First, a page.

Dear CH-UH Families,
There has been discussion on social media and in the community about whether public school teachers in Ohio give up their right to pay and benefits beginning on the first day of a strike. Please understand, the Board is fully aware of its legal obligations in this regard, and we feel it’s important to share additional details with you.
We want to first emphasize that despite our good faith negotiating efforts over many months of bargaining, the Cleveland Heights Teachers Union on November 20 chose to give the District a notice
of their members’ intent to strike beginning on December 2. We have been in discussions with the Union for nearly 20 hours in the last several days to work to resolve our differences, and we remain committed to the process.When public school teachers choose to go on strike, they are knowingly walking away from wages and benefits.
That is the definition of a strike - employees choose to walk away from their compensation in order to influence terms and conditions of employment. Ceasing wages and benefits is required for public sector employees in Ohio under state law. We sincerely hope Union leadership informed its members of this and what choosing to strike means.
Our District is not alone in this. Ohio public school districts who have experienced strikes in recent years consistently took these same steps to comply with the law. That includes, for example, the Fall 2020 Gahanna-Jefferson School District strike where the District took steps to cancel health insurance for teachers when they went on strike. Also in Fall 2020, Streetsboro City Schools took steps to cancel health insurance for teachers during a strike upon receiving a strike notice from the bargaining unit.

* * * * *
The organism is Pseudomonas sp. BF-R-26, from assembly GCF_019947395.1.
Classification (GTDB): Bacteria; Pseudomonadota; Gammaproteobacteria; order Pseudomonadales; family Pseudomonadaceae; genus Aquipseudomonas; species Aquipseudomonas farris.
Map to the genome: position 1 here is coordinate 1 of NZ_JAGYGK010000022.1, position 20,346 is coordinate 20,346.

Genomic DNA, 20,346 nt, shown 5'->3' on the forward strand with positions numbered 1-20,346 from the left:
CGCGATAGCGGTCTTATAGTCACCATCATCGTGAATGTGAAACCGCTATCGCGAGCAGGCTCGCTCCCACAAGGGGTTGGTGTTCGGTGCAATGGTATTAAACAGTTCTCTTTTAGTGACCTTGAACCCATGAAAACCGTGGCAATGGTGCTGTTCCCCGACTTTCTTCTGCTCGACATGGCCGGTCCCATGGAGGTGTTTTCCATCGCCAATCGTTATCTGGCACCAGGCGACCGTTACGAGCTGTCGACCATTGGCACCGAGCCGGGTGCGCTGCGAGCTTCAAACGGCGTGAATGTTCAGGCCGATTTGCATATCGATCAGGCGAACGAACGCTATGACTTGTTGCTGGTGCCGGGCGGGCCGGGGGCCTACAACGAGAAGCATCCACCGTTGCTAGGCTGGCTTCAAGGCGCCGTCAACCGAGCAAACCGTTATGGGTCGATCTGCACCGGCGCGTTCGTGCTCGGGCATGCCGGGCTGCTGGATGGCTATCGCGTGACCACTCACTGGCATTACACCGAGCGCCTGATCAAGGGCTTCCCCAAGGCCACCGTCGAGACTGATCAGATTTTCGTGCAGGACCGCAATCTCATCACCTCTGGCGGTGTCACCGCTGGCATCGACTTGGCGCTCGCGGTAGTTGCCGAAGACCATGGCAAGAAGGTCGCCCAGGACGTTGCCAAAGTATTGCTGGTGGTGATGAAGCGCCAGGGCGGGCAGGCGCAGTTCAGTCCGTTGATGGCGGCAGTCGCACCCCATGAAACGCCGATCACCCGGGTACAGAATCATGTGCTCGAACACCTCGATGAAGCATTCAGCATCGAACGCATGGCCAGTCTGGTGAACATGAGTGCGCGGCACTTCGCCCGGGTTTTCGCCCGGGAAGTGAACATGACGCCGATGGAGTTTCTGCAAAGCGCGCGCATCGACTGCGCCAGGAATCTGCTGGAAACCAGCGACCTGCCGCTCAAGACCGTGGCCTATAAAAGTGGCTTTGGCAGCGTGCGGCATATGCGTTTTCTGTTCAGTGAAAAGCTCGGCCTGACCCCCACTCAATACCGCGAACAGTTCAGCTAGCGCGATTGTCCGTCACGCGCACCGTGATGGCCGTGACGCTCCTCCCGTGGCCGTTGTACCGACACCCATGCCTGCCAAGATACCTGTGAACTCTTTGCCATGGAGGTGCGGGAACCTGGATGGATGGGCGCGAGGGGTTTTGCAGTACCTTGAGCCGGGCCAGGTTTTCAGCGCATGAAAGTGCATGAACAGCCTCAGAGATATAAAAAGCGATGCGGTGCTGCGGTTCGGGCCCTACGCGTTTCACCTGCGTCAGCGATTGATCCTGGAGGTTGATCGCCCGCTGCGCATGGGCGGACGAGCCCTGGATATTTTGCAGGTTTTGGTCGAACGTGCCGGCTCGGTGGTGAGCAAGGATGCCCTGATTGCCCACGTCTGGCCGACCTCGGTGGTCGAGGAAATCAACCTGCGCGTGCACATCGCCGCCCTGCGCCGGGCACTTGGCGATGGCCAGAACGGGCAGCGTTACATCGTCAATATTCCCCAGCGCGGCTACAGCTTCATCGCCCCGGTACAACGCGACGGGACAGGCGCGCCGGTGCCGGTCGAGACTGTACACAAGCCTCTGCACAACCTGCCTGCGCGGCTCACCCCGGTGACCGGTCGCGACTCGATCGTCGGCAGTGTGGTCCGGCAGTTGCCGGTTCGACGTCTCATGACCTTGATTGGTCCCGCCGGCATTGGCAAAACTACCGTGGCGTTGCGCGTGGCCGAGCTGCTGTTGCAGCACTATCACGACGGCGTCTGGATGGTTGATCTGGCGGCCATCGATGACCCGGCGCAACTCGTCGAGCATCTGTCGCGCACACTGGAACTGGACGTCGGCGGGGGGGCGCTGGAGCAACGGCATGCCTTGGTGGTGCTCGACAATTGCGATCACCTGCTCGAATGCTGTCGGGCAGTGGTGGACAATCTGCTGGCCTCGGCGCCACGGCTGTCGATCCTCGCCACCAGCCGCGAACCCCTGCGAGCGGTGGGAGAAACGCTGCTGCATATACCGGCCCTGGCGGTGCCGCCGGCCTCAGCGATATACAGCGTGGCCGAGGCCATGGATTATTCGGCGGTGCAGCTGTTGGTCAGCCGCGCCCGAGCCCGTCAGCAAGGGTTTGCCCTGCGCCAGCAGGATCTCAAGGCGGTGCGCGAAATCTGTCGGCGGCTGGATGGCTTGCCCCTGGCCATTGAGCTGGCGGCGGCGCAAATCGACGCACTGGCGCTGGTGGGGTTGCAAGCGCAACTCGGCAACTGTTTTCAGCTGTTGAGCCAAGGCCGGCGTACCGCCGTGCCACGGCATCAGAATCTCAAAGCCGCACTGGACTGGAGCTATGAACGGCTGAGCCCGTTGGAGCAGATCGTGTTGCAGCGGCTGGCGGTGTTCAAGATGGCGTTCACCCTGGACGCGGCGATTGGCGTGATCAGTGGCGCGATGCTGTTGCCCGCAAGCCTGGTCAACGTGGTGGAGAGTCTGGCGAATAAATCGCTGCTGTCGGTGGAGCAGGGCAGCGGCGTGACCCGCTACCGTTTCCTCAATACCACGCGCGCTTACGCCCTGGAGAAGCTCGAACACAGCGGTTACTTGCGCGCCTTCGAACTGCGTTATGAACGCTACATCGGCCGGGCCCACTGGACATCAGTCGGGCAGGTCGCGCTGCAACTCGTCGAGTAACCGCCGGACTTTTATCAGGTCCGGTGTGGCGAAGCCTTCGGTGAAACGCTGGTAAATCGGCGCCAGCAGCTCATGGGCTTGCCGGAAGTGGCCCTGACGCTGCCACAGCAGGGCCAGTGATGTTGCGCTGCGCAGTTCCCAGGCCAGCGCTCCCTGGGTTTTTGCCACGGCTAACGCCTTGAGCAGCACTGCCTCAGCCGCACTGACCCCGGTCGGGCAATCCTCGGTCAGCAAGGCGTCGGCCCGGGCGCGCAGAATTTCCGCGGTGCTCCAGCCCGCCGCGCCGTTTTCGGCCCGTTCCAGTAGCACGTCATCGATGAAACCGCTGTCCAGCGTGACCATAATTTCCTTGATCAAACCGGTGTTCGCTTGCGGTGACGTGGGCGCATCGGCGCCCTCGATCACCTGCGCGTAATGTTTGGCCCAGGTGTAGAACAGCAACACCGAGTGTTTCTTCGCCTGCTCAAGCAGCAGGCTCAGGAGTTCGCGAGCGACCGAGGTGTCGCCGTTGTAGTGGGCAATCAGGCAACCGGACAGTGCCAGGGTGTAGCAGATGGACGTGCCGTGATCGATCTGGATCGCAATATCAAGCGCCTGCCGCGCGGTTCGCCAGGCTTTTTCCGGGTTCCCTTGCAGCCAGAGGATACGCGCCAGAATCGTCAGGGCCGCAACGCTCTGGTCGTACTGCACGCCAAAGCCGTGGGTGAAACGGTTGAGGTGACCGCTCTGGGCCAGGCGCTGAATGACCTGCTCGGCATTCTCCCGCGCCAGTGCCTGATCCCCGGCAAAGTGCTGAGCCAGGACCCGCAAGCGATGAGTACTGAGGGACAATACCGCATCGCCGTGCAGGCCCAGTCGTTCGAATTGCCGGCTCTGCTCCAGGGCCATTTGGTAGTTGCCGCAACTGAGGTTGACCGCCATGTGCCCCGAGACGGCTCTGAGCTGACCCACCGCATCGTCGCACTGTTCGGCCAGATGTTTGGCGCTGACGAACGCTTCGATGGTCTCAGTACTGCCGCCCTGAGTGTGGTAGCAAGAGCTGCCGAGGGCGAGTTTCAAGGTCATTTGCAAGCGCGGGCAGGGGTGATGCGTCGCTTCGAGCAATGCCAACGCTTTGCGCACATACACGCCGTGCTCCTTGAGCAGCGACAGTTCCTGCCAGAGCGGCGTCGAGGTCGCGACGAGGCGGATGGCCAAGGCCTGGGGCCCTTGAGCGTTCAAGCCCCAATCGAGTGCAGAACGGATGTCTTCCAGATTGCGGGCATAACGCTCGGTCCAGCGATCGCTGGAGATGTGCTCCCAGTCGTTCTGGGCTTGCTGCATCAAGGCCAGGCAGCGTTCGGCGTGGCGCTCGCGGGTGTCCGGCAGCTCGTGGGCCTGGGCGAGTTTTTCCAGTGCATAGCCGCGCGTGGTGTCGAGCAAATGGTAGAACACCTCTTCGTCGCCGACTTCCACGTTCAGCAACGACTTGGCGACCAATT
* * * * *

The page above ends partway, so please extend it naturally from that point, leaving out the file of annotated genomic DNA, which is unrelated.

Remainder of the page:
However, employees may also choose to continue their health benefits through COBRA, even during the period of a strike. If they elect the COBRA coverage, there will be no lapse in coverage. The change is the employee, not the Board, must pay for the coverage. While we understand this expense will be a burden to some striking teachers, it does allow for continuation of coverage during a strike.
Just as the Union has the legal right to call for a strike, the District has the legal right to make work available to any bargaining unit member who wants to work during the strike. Teachers who choose to continue to work will continue to receive their pay and benefits.
This was an incredibly difficult resolution for the Board to pass, particularly during a global health emergency. But the Board recognizes its obligation to do so. We still hold out hope that a strike can be averted for our students’ sake. No matter what, we most certainly respect our teachers and their right as public employees to make their own choice.
Superintendent Elizabeth Kirby
Board of Education President Jodi Sourini